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Professor of Manual Arts, Uniydfijy V>£AVfscon$n«°. Author of "Problems in Furniture M?king," #"Ptbt5--: lems in Wood-Turning/' and "Mtfnail.; Art£:"*for Vocational Ends."

The Manual Arts Prlss Peoria, Illinois

The Manual Arts Prlss Peoria, Illinois



Foreword 3

Principles, Rules and Expedients 7

Practical Helps 11

An Important Principle 13

Some Details Worth Considering 16

Group I. Taborets and Low Pedestals. 21

Group II. Stools and Small Seats 41

Group III. Umbrella Racks 57

Group IV. BookShelves 63


Group V. Wall Cabinets 67

Group VI. Screens 71

Group VII. Long Seats and Chests 77

Group VIII. Small Tables 85

Group IX. Writing and Sewing Tables. 93

Group X. Large Tables 101

Group XI. Costumers 105

Group XII. Chairs Ill

The Average Sizes of Furniture 121


Design may be divided into two parts, pure and applied. Pure design deals with principles and terras used in producing pleasing forms without any particular reference to their application in useful objects. Applied design makes use of the same principles and terms, but always as elements in a problem, the solution of which is the production of a pattern for use. There may be a problem set in pure design, such as the arrangement of certain abstract or conventional spots to illustrate, for example, the principle of balance, Fig. 1. If now these same spots are to be arranged as a part of a symmetrical group for the decoration of a book end, for example, the element of application enters— a use is to be made of the spots as arranged, Fig. 2. The result secured in the first instance might be used to decorate some object. The arrangement in the second case, however, is made for the express purpose of decorating some particular object. In the first case we have an ex ample of pure design. In the second one of applied design.

Now, if an applied design requires mechanical construction as distinct from that which does not involve principles of mechanical operation in carrying it out, it is spoken of as a constructive design, Fig. 3. Manifestly furniture desijgn is a part of constructive design.

The parent constructive design is architecture. It may not be easy to draw analogies between tW draign of :i house and the design of a piece of furniture. Nevertheless in the use of prin-eiples t\i design in these two forms of constructive design there is a very close relationship. In the finishing of the inside of a house, in the arrangement of the doors and windows, both from the standpoint of inside and outside appearance, in the dividing up of spaces between door«, windows, etc., problems very similar to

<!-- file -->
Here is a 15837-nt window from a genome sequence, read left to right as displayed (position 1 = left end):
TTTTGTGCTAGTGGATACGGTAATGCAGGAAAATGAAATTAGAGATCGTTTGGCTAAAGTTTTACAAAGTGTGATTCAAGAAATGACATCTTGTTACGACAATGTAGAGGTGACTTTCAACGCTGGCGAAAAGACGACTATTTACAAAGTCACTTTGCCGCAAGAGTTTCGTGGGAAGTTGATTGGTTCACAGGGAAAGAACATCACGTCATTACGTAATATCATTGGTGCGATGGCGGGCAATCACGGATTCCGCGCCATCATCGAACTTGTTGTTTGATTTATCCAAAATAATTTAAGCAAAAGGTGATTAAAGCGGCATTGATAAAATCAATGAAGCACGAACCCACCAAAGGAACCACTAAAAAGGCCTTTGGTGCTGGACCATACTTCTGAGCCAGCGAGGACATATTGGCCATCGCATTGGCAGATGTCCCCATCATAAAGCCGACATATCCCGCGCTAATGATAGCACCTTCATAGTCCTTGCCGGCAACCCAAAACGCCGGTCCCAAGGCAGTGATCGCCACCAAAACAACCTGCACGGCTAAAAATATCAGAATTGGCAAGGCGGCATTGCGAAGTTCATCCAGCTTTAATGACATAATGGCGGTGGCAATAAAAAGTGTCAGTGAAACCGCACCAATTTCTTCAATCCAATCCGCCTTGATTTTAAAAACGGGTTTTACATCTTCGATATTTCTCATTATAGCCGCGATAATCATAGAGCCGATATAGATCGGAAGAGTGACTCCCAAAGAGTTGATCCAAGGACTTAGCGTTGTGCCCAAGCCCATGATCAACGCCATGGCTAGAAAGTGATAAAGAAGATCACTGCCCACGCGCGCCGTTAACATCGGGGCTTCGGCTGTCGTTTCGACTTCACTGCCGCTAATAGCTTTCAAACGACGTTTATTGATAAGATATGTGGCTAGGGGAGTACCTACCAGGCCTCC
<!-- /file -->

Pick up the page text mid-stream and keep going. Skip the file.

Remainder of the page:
those found in furniture design have to he solved and the principles involved are the same in both cases.

These principles, as generally classified, an; three in number, viz.. Rhythm, Balance, and Ilarmonv.

Rhythm in thai quality in a design which enable» the eye, without effort, to move from one nother ni tracing any arrangement of oh the designer has sought to make It hio* been spoken of as a mavrmtnf part». Perhaps, because of the use of Ik some have thought that rhythm could rod need without the employment of en. The most natural rhythm appears fed lines are employed, provided they in-»- um .« aO thai one lends naturally into another as in the ease of a scroll. See B, Plate 17 (modeled rail line and outline of pin). However, rhythm is possible without the use of any curves. There is rhythm in a flight of stair steps in the uniform off-set from one step to the next succeeding one and so on. There is rhythm, also, in any well designed piece of furniture whether the parts are severely straight or not, provided then» is a succession of similar breaks, cuts, projections, measurements, etc. See Plate 32 (Drawers in each cabinet). When the rails in the back of a chair, t 'n a desk or sideboard divide ending or descending


Balance is the equalization of parts to produce apparent or real rest. This condition is the result of pairing-off of parts with reference to an axis, as in the case of a seat, table or desk where one end is the duplicate of the other. See Plates 25, 26, 31, 33 and 34. An analogy is found in the lever where the weight and lever arm on one side of the fulcrum are identical with corresponding parts on the other side, Fig. 4. This is the simplest form of balance and is known as symmetry. Another form of balance less easily analyzed but nevertheless just as real and often quite as apparent is produced by the arrangement of parts with reference to the whole rather than its axis. There is quite as much feeling of stability where balance of this more subtle a-l W

type exists as where it is produced by means of symmetry. See Plate 24 (Perspective and draw ing A). In a desk or dresser there may be, in the arrangement of drawers and cabinets, no

conformity to the law of symmetry, yet the whole presents a balanced appearance, Fig. 5. The

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analogy of the lever may be used here, but not so perfectly. It is to be found in a lever which establishes a perfect balance or equilibrium, but

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